BALTIMORE (WJZ) — Anne Arundel Medical Center and Doctors Community Medical Center are pivoting to crisis standards of care due to a sharp increase in COVID-19 hospitalizations.

The number of COVID-19 patients across both hospitals stands at more than 205, a 320-percent increase since Nov. 1, according to figures released Tuesday by their parent company, Luminis Health.

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Luminis CEO Tori Bayless said the move, which was based on a combination of rising hospitalizations and staff shortages, was made “following careful consideration and discussion.”

“We are following our emergency operations plans,” Bayless said. “Decisions will be guided by a focus on maximizing our resources to care for our patients. These crisis protocols allow us to quickly pivot to help meet the overwhelming demand for hospital services.”

The move comes the same day the Maryland Department of Health reported that hospitalizations statewide had surpassed 3,000, reaching their highest point since the start of the pandemic.

Luminis Health said the crisis has already resulted in longer emergency room wait times at its hospitals.

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The hospitals, which shifted last month to contingency standards of care, join several others that have pivoted to crisis standards of care after seeing COVID-19 hospitalizations soar in recent weeks.

Crisis standards of care, which are considered an emergency measure, are only implemented when the demand for healthcare outpaces the hospitals’ ability to take care of patients. They allow hospitals to make staffing changes, adjust surgical schedules and use non-clinical staff to help with patient care.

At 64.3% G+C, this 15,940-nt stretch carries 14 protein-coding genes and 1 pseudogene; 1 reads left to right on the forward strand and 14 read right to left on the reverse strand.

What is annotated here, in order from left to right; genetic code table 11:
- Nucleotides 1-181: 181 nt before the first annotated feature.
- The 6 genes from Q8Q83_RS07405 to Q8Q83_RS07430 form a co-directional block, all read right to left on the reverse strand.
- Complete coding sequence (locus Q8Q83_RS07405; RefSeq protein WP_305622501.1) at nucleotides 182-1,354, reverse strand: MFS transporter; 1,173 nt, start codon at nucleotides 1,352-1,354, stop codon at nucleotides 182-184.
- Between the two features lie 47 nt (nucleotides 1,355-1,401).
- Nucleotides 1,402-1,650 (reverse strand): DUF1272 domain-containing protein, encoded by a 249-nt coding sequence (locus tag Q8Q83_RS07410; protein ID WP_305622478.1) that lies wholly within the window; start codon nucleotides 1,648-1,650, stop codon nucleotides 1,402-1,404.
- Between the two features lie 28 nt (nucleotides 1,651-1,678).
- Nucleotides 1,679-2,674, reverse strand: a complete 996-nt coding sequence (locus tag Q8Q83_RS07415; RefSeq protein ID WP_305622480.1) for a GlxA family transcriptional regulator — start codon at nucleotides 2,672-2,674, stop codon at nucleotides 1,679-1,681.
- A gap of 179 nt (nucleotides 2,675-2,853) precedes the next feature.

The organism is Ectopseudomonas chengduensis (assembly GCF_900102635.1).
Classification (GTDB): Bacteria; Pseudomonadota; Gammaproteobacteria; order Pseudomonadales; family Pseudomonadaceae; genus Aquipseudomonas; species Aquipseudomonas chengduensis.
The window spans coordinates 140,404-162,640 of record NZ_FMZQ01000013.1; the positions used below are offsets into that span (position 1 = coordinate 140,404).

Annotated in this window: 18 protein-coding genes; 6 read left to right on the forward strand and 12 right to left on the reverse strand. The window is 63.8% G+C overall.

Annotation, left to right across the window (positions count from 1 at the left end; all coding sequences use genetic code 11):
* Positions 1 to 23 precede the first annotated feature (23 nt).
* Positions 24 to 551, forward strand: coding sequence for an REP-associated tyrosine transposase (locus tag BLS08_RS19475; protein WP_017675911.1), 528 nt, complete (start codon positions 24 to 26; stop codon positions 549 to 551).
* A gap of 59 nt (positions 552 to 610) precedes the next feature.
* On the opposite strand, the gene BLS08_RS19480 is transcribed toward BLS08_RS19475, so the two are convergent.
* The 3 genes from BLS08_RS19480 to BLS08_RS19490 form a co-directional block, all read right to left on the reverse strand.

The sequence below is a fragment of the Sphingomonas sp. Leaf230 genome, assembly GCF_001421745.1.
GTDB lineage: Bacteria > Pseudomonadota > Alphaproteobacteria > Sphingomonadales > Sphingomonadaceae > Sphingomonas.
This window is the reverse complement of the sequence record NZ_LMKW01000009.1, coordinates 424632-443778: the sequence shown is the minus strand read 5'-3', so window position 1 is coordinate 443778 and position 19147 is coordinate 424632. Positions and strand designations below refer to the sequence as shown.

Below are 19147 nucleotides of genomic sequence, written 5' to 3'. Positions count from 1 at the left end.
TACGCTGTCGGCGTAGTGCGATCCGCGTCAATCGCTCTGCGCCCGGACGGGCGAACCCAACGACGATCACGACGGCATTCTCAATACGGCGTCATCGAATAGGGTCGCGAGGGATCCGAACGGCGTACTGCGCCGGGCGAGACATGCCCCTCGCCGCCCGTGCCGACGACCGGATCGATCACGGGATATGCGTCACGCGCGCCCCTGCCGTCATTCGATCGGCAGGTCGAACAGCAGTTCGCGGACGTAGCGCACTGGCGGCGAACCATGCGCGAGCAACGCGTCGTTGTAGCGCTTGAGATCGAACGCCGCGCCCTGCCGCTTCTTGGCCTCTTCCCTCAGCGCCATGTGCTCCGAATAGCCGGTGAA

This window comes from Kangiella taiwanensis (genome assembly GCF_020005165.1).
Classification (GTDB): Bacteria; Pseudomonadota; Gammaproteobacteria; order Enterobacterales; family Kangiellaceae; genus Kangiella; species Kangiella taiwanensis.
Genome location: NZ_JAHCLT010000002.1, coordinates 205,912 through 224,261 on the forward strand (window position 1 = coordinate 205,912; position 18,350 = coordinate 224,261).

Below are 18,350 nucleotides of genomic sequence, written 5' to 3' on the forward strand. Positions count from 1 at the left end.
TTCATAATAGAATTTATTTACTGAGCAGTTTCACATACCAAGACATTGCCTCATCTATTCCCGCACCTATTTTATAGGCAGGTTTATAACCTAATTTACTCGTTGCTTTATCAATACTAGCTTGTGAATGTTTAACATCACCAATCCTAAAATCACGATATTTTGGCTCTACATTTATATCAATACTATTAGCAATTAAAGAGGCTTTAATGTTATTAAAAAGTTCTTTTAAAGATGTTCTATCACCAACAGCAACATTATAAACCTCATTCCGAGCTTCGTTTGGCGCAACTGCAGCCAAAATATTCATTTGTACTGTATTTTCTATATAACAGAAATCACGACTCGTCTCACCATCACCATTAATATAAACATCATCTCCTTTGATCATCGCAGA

Over 70% of COVID-19 patients at Anne Arundel Medical Center are unvaccinated, Chief Medical Officer Dr. Stephen Selinger said. That’s why the health system is encouraging Marylanders to get vaccinated.

“With Omicron spreading rapidly, it is critical our community get the vaccine and the booster as soon as possible and continue masking in public to help minimize COVID-19 symptoms and severity,” Selinger said. “This has an important impact on reducing hospitalizations and emergency room overcrowding.”

Luminis is asking for the community to do its part by getting vaccinated and boosted, wearing masks in public, keeping a social distance and washing their hands. The health system is also asking for people to avoid going to the ER unless they’re dealing with an emergency.

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“For COVID-19 tests and less severe illnesses and injuries, patients should visit their primary care provider or go to an urgent care center,” said Dr. Sunil Madan, the chief medical officer for Doctors Community Medical Center.

CBS Baltimore Staff